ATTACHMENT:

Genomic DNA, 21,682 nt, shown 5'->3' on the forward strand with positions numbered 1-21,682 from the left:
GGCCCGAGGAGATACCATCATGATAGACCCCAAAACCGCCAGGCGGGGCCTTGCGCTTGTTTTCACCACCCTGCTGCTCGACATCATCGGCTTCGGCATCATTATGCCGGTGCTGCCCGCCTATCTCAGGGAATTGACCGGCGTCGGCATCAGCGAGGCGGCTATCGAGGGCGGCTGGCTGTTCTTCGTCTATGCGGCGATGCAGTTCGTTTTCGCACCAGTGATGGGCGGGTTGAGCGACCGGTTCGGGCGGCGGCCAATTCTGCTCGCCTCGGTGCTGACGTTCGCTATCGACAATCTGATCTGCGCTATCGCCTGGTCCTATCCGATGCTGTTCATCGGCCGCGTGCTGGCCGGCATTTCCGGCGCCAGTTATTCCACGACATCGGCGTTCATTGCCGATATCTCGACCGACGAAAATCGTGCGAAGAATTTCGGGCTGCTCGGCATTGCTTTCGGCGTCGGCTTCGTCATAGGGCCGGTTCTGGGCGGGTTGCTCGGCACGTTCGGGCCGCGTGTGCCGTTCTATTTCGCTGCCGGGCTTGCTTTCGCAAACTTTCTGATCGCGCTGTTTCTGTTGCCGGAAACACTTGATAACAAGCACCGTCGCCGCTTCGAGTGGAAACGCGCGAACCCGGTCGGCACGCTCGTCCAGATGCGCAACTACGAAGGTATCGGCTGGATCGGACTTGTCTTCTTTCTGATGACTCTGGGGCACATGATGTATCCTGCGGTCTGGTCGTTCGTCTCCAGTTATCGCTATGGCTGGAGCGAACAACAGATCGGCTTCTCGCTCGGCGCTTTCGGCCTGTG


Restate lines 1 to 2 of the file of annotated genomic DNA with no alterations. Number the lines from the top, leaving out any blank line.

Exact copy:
Genomic DNA, 21,682 nt, shown 5'->3' on the forward strand with positions numbered 1-21,682 from the left:
GGCCCGAGGAGATACCATCATGATAGACCCCAAAACCGCCAGGCGGGGCCTTGCGCTTGTTTTCACCACCCTGCTGCTCGACATCATCGGCTTCGGCATCATTATGCCGGTGCTGCCCGCCTATCTCAGGGAATTGACCGGCGTCGGCATCAGCGAGGCGGCTATCGAGGGCGGCTGGCTGTTCTTCGTCTATGCGGCGATGCAGTTCGTTTTCGCACCAGTGATGGGCGGGTTGAGCGACCGGTTCGGGCGGCGGCCAATTCTGCTCGCCTCGGTGCTGACGTTCGCTATCGACAATCTGATCTGCGCTATCGCCTGGTCCTATCCGATGCTGTTCATCGGCCGCGTGCTGGCCGGCATTTCCGGCGCCAGTTATTCCACGACATCGGCGTTCATTGCCGATATCTCGACCGACGAAAATCGTGCGAAGAATTTCGGGCTGCTCGGCATTGCTTTCGGCGTCGGCTTCGTCATAGGGCCGGTTCTGGGCGGGTTGCTCGGCACGTTCGGGCCGCGTGTGCCGTTCTATTTCGCTGCCGGGCTTGCTTTCGCAAACTTTCTGATCGCGCTGTTTCTGTTGCCGGAAACACTTGATAACAAGCACCGTCGCCGCTTCGAGTGGAAACGCGCGAACCCGGTCGGCACGCTCGTCCAGATGCGCAACTACGAAGGTATCGGCTGGATCGGACTTGTCTTCTTTCTGATGACTCTGGGGCACATGATGTATCCTGCGGTCTGGTCGTTCGTCTCCAGTTATCGCTATGGCTGGAGCGAACAACAGATCGGCTTCTCGCTCGGCGCTTTCGGCCTGTG